The New Zealand dollar dropped to its lowest in almost two weeks after strong labour market data in the US boosted expectations the Federal Reserve will starting pulling back its asset purchase programme as early as September.
The kiwi slipped to 76.87 US cents from 77.05 cents in late New York trading on Friday, when it touched an almost two-week low of 76.86 cents.
The kiwi fell from 78.12 cents at the 5pm market close in Wellington on Friday. The trade-weighted index fell to 73.87 from 74.59.
The US dollar index, which measures the greenback against six major trading partners, surged to a three-year high after a report showed the world's largest economy added 195,000 non-farm jobs in June, exceeding estimates for 165,000 new jobs.
That buoyed expectations of an economic revival and prompted traders to increase their bets that Fed chairman Ben Bernanke will start tapering the $US85 billion ($NZ109 billion) a month quantitative easing programme, which has debased the greenback.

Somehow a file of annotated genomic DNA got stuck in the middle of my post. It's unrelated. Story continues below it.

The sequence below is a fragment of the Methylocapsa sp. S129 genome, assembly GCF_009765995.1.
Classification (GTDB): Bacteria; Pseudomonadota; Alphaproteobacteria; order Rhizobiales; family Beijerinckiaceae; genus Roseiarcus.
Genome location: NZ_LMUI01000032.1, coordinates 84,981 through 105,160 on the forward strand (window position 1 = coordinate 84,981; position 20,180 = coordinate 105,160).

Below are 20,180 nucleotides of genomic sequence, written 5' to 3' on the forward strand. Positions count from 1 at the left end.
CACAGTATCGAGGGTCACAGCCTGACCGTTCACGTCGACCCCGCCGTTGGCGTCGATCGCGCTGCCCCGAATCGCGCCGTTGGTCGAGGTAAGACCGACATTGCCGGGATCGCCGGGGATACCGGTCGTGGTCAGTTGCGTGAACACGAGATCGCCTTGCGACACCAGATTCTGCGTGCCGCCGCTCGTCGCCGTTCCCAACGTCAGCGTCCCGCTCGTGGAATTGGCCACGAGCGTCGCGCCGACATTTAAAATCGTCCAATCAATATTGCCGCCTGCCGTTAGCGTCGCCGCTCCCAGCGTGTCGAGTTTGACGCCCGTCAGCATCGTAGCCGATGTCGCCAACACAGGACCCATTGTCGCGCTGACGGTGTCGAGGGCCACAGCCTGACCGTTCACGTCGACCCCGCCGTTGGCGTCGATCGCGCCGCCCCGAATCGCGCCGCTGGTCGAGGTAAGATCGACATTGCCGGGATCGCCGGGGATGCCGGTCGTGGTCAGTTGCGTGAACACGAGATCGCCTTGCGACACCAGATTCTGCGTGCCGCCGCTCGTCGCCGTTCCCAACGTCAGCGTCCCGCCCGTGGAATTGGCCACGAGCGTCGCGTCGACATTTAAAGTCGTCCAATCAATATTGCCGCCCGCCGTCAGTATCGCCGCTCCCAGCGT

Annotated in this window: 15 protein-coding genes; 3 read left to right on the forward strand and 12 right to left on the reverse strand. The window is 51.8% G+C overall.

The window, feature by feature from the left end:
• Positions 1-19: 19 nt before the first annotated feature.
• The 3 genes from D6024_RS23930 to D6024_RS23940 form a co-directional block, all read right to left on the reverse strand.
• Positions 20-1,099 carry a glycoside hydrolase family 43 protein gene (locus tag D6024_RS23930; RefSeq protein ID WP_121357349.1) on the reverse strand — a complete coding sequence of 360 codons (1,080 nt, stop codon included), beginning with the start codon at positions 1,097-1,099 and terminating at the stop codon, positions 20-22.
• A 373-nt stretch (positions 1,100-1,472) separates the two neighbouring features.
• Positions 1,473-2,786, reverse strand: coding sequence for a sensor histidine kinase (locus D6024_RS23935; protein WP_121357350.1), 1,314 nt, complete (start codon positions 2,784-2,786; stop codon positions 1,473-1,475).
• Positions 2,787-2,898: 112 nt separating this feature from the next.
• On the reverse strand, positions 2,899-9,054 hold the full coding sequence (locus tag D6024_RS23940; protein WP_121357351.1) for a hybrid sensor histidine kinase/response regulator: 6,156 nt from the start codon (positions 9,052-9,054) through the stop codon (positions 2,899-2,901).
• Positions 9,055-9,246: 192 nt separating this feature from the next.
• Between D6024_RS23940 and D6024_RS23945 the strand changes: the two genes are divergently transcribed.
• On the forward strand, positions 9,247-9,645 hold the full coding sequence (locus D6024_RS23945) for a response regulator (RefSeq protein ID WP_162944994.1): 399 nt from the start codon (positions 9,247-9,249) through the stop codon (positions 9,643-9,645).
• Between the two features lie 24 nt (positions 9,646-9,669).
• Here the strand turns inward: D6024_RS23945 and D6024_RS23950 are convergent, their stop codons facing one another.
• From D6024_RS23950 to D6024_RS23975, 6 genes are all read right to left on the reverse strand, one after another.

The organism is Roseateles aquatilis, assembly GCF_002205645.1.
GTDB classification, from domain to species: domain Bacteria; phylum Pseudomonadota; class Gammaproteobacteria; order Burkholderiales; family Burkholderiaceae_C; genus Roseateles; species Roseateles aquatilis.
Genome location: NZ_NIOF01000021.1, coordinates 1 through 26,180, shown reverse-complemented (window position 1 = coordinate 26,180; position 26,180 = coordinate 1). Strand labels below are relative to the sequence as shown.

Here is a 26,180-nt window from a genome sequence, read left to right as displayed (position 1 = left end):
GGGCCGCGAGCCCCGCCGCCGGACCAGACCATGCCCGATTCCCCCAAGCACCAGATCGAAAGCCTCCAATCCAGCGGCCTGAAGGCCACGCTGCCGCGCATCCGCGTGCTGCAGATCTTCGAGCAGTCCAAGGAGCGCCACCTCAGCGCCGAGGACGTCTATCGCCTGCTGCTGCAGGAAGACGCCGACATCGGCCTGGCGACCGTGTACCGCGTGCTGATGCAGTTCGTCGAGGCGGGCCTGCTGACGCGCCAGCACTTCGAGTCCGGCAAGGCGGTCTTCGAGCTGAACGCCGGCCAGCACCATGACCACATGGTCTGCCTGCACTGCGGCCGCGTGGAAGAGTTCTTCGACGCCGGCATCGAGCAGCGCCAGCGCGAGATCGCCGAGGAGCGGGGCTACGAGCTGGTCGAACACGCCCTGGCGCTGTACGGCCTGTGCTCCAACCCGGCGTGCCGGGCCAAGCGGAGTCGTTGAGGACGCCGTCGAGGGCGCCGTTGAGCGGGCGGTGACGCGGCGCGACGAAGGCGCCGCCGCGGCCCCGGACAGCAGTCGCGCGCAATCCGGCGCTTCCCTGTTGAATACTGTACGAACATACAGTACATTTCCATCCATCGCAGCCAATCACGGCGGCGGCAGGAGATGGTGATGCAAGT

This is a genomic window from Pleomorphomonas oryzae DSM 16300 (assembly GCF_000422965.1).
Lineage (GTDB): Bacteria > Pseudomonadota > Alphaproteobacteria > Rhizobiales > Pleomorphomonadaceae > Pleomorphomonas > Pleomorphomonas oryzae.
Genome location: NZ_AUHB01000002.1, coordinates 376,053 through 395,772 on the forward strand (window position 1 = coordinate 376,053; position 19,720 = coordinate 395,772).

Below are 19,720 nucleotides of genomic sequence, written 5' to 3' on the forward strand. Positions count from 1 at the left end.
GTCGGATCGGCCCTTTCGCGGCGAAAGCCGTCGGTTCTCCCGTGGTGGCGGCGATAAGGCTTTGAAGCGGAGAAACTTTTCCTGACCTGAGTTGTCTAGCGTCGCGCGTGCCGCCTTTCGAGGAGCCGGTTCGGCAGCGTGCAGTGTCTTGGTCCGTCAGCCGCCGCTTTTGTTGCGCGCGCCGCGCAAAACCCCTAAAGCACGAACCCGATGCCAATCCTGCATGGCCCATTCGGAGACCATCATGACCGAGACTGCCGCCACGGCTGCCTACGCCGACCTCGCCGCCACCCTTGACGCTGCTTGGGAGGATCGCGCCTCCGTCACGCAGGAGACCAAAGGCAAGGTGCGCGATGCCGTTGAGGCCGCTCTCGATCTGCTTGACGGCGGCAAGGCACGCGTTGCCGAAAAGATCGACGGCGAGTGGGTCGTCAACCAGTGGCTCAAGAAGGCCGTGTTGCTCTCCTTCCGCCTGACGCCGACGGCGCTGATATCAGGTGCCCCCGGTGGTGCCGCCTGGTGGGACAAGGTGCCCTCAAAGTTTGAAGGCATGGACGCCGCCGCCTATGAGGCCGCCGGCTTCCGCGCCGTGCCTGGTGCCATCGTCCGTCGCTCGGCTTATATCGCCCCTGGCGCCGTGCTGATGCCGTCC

"Friday's upbeat US payrolls data breathed new life into the greenback," said Mike Jones, currency strategist at the Bank of New Zealand.
"In the market's eyes, the upbeat labour data simply reinforced the likelihood that September is now the start date of QE 'tapering'."
Traders will this week be eyeing a speech by Mr Bernanke on Wednesday for further clues to the start of tapering. The Fed will release the minutes from its June 18-19 meeting the same day.
Should the New Zealand dollar make a convincing break below 76.85 US cents, it would likely trigger another wave of selling, said Mr Jones.
The New Zealand dollar slipped to 84.89 Australian cents from 85.51 cents on Friday. It fell to 77.82 yen from 78.40 yen and weakened to 59.98 euro cents from 60.53 cents. The kiwi declined to 51.62 British pence from 51.91 pence.
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